Unite Union, a McCarten project, has more organizers, members and activists in Auckland than anywhere else, and has proven its ability to run and win campaigns with and without him, most recently over Zero Hours contracts (which the Labour party tried to claim as its own victory.) Amongst the most politically active and developed of these activists, as with most of the broad extra-parliamentary left in Auckland, there is a depth of anti-Labour feeling. This layer is nowhere near strong enough however, numerically or in influence, to hold back the potential surge of on-the-ground support for Labour that McCarten’s active presence in Auckland might be capable of forming.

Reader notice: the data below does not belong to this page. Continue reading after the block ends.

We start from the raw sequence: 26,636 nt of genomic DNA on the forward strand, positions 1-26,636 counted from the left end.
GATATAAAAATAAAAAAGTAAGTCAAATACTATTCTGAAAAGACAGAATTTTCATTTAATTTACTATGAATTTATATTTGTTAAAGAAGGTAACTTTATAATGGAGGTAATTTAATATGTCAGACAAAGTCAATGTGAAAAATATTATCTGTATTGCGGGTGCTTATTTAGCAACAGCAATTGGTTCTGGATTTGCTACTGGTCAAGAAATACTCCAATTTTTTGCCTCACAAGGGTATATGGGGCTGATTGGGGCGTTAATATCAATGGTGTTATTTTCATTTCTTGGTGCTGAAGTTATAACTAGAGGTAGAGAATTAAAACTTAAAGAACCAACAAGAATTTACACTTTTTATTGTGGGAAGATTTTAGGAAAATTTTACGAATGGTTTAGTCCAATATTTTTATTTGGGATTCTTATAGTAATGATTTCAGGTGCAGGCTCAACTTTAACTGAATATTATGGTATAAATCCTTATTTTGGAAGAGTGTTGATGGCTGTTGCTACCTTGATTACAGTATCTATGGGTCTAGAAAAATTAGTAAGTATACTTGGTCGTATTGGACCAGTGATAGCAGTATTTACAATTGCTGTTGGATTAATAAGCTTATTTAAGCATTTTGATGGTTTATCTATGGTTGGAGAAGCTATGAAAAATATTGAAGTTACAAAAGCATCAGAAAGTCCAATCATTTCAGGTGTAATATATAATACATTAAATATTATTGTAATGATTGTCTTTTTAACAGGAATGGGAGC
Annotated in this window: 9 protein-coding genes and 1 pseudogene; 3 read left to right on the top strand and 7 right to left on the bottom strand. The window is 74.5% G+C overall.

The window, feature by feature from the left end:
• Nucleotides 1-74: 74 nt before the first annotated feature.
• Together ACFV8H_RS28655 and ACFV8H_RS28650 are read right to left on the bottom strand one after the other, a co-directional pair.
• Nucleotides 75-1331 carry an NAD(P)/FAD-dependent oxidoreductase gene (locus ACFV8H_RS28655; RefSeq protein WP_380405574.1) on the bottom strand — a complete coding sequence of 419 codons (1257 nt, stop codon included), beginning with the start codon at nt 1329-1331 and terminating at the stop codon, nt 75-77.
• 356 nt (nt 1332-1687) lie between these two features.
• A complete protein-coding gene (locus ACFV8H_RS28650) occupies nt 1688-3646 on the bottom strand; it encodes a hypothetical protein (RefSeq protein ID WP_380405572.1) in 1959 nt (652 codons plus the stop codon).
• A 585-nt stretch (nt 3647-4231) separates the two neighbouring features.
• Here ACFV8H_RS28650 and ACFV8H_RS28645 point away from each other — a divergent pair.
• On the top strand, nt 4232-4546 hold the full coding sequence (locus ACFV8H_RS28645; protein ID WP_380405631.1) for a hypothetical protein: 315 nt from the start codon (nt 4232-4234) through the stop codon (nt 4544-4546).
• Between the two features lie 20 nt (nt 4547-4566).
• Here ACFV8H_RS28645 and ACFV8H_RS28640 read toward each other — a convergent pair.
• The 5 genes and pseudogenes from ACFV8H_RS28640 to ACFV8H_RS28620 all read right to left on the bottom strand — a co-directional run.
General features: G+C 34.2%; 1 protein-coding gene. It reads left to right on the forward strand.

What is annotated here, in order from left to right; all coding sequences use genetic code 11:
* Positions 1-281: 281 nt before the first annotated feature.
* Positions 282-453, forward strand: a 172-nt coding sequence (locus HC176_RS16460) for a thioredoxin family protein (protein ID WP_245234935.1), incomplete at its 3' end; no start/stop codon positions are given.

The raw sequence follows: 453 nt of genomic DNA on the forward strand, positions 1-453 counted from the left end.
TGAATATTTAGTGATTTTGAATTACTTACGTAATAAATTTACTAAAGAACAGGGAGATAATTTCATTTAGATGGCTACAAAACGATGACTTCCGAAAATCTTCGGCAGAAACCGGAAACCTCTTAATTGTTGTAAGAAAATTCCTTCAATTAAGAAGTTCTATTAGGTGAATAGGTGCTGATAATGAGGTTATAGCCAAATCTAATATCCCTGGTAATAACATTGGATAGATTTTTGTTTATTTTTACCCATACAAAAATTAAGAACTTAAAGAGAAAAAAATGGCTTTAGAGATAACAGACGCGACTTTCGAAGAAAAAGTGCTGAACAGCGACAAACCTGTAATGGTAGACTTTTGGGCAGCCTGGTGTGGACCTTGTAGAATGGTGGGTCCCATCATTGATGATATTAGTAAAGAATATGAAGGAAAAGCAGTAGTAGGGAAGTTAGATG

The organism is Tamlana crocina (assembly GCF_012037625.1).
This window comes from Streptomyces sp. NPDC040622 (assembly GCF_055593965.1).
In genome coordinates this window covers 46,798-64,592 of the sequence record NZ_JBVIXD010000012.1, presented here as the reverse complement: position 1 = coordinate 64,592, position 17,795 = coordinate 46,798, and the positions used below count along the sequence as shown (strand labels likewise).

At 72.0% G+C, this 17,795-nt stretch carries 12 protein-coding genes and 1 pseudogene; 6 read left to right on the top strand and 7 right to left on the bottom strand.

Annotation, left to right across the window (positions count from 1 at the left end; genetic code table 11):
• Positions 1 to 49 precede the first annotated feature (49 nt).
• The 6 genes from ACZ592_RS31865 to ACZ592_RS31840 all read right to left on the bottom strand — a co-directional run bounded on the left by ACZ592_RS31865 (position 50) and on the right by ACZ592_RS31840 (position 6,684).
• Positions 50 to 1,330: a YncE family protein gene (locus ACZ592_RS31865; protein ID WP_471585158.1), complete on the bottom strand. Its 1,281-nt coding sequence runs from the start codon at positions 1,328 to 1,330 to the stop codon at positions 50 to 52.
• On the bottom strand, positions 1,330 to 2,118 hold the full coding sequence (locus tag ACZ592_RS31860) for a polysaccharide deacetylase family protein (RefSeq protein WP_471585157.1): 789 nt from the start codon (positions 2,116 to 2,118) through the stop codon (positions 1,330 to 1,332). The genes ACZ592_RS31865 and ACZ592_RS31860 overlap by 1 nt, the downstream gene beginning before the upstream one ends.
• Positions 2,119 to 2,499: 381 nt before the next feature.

A large number of the same people McCarten will target in building a campaign machine were similarly mobilized during the 2014 election campaign by the Internet-Mana party. The sheer amount of work required for an effective election campaign is massive, and as these activists found out largely taken on by volunteers. In the wake of Internet-Mana’s poor showing on the night of September 20, many who had worked on the campaign were demoralized, exhausted and burnt-out. It took a long time for many of the social movements active in Auckland to build up steam again. To take just one example, it was over a year before any seriously mass work resumed on the anti-TPPA campaign. If McCarten were able to mobilize similar numbers for the Labour Party, it’s not too much of a stretch to see another predictable surge of activity around election time and then slump of inactivity and exhaustion afterwards.